AK-47s, theft, and hostage taking threatening South Africa’s fibre rollouts

South African fibre network operators (FNOs) trying to expand into the country’s townships and suburbs must employ various tactics to keep their teams safe on site.

Construction mafias try to extort the FNOs to use their services through intimidation tactics and violence in some areas, while general violence in townships like Khayelitsha can threaten construction teams and technicians.

This can result in delayed network rollouts and higher pricing, particularly in areas where construction mafias demand that FNOs use their “services”.

To tackle these challenges, Vumatel told MyBroadband it liaises with community members for guidance and decides on a way forward based on their feedback.

“Based on their feedback, we will engage with either the local police or security providers as appropriate,” it said. “We do have security escorts who accompany our team.”

However, Dewald Booysen, chief operations officer at Vumatel holding company Maziv, previously told MyBroadband that security escorts aren’t guaranteed to be effective.

“It may exacerbate the situation, putting both our staff and the community in greater danger,” said Booysen.

“We maintain ongoing dialogue with leaders in Khayelitsha and other communities to ensure that we collaborate effectively with them and prioritise the safety of our teams and the community.”

“Once we have received the necessary assurances, we deploy our teams, sometimes accompanied by additional security escorts, to carry out the required work,” he added.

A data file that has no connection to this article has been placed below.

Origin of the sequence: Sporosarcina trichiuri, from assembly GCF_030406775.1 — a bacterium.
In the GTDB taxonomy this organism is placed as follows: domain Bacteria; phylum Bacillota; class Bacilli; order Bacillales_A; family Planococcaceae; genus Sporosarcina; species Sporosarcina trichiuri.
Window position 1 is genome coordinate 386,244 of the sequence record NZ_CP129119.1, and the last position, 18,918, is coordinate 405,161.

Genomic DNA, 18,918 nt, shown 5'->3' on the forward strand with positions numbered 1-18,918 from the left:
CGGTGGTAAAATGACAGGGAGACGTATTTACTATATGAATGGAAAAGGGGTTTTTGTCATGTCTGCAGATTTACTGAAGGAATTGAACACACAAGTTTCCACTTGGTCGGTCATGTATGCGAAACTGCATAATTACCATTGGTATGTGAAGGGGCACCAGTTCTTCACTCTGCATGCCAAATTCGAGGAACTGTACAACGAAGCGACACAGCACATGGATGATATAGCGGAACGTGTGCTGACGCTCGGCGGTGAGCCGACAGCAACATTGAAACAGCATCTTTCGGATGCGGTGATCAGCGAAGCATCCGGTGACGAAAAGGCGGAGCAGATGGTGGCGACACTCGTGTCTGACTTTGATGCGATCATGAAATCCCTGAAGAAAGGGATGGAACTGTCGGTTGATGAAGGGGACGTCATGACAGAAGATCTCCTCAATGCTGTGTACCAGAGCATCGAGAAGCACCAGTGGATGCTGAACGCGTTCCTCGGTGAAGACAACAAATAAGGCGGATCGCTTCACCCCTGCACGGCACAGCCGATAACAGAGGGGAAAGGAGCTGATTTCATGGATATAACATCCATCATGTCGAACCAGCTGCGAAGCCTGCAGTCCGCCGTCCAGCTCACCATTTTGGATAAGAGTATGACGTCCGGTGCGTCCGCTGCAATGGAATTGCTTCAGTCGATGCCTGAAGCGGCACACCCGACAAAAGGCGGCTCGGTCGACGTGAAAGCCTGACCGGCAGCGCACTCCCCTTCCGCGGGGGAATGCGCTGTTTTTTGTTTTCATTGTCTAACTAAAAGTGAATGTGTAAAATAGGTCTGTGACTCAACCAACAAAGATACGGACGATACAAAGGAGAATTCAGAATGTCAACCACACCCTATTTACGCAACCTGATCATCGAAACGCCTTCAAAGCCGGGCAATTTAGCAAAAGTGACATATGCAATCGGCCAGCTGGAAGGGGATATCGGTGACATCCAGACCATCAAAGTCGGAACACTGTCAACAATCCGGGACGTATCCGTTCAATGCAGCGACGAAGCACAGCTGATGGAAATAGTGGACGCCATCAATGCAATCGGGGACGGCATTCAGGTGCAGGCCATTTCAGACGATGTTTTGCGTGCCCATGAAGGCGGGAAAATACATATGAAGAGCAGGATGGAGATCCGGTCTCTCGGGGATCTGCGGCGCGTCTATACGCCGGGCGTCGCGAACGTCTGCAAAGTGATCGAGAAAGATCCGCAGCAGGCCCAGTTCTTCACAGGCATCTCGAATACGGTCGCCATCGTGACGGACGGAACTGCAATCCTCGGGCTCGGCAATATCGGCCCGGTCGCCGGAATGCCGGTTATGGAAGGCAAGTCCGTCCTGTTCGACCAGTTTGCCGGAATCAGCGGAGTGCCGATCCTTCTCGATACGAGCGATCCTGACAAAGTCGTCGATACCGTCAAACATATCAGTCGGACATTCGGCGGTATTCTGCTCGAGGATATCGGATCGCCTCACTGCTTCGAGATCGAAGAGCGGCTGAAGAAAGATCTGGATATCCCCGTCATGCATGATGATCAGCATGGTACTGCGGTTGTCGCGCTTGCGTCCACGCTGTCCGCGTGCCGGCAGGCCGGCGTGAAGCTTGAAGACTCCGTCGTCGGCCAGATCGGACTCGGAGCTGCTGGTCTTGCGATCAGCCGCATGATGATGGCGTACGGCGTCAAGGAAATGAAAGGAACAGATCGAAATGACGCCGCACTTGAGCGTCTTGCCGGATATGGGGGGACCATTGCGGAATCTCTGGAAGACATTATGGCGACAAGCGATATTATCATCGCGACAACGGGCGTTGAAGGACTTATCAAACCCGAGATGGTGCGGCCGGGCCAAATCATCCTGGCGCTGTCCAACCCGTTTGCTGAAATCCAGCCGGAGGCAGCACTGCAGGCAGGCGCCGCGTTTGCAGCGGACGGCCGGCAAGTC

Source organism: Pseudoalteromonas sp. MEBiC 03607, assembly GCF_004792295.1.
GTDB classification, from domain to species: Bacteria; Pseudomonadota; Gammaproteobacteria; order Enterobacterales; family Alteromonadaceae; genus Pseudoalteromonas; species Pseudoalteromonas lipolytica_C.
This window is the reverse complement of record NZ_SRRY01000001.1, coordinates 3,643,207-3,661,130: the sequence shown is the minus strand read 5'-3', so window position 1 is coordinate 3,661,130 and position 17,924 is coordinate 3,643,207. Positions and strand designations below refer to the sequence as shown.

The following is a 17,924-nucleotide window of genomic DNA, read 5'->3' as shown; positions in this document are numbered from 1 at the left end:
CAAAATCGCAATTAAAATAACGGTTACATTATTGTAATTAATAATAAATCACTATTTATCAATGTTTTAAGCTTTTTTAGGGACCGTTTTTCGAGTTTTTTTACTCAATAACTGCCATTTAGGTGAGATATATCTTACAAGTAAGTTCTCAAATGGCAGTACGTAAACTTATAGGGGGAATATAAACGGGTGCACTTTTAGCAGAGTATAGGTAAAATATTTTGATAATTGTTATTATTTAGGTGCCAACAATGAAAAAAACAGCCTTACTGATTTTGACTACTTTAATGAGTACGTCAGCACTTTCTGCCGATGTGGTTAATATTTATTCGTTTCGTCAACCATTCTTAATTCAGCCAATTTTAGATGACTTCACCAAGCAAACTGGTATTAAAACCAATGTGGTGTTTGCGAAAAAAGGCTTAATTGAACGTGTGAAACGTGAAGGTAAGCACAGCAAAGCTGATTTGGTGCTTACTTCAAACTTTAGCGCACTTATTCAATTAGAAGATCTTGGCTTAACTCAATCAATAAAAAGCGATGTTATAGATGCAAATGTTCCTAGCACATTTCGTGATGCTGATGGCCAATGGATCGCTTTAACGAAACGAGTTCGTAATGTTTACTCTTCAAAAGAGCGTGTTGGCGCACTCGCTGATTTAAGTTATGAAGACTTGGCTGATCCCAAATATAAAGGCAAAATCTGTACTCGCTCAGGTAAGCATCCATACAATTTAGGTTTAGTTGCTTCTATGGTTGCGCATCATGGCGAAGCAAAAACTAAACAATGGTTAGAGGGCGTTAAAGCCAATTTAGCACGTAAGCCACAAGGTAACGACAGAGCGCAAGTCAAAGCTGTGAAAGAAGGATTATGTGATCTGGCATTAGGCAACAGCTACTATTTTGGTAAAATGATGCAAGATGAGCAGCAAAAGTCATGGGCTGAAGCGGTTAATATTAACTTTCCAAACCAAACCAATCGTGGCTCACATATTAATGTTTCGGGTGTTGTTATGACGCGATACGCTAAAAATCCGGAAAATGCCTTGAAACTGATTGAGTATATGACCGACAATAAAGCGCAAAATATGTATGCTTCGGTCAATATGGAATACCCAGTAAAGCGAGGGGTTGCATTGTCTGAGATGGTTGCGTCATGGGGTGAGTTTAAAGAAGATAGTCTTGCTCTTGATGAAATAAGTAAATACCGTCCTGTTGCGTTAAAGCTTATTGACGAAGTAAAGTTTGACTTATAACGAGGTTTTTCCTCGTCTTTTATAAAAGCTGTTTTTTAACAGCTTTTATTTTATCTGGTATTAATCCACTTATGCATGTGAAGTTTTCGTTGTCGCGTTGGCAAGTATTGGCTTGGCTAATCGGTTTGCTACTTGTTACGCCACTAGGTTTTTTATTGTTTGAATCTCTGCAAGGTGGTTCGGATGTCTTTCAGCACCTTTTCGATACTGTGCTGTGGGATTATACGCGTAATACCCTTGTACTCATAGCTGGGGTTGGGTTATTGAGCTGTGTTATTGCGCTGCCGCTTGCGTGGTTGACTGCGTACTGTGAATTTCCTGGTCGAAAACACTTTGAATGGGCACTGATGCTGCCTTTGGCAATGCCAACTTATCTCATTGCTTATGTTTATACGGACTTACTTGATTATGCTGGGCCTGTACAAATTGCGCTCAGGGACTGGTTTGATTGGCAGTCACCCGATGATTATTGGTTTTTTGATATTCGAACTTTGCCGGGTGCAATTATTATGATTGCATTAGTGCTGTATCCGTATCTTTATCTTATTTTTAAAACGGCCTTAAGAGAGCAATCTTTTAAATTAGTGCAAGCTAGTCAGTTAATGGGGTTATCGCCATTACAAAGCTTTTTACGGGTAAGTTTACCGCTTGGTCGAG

Dewald Booysen, Vumatel chief operations officer

During a panel discussion between industry experts at ZANOG@iWeek, Link Africa’s chief sales and marketing officer, Mark O’Donoghue, said the company spends R1 million monthly on security to protect its staff and facilities.

“When you mention the construction mafia, this is what we deal with daily,” said O’Donoghue.

“It’s gotten to the point where they’ve arrived at our offices with AK-47s, put staff in boardrooms and held them hostage so they can see our books to see where we’re rolling out and why we’re not using them.”

“You can’t use your own staff. You have to outsource to their staff,” he added.

He said these construction mafias, also known as “business forums”, are most prominent in rural areas of KwaZulu-Natal.

O’Donoghue said a significant problem with the plague of construction mafias is that the areas specific gangs control can shift.

“During one fight over a weekend, somebody would have gained access to another area. So now you’re working in an area that you thought was part of one business forum,” he said.

“If we’re going to run a cable now 5km that goes through three different forum areas, we have to consult and hand off staff to the next forum area and the next.”

“Be very warned if you get it wrong. Your staff will have a gun to their head. Your staff’s vehicle will be stolen, and your staff’s equipment will disappear. It is guaranteed,” added O’Donoghue.

Construction teams are required for trenching and other work during fibre network rollouts

He explained that this adds to Link Africa’s costs, as they have to pay for construction mafias’ armed security services.

“Police do absolutely nothing. The police are completely ineffectual. It’s not even worth reporting or trying to deal with it from a police perspective,” said O’Donogue.

He added that Link Africa also has to hire staff who are elders in certain communities to stave off threats during their rollouts.

This adds to the process of having to repair issues at towers Link Africa services, as they have to call ahead to inform certain people to be allowed in.

The fibre industry’s run-ins with construction mafias date back years.

In 2018, Vumatel withdrew its fibre rollout in KwaZulu-Natal due to intimidation and threats against workers.

In 2022, Metrofibre’s head of fibre-to-the-home, Jacques de Villiers, described construction mafias as “one of the most challenging obstacles to fibre rollout across South Africa”.

According to the Inclusive Society Institute, construction mafias first surfaced in KwaZulu-Natal about a decade ago.

They use extortion tactics to control public sector procurement opportunities in the construction industry, which extends to fibre network rollouts.

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AK-47s, theft, and hostage taking threatening South Africa’s fibre rollouts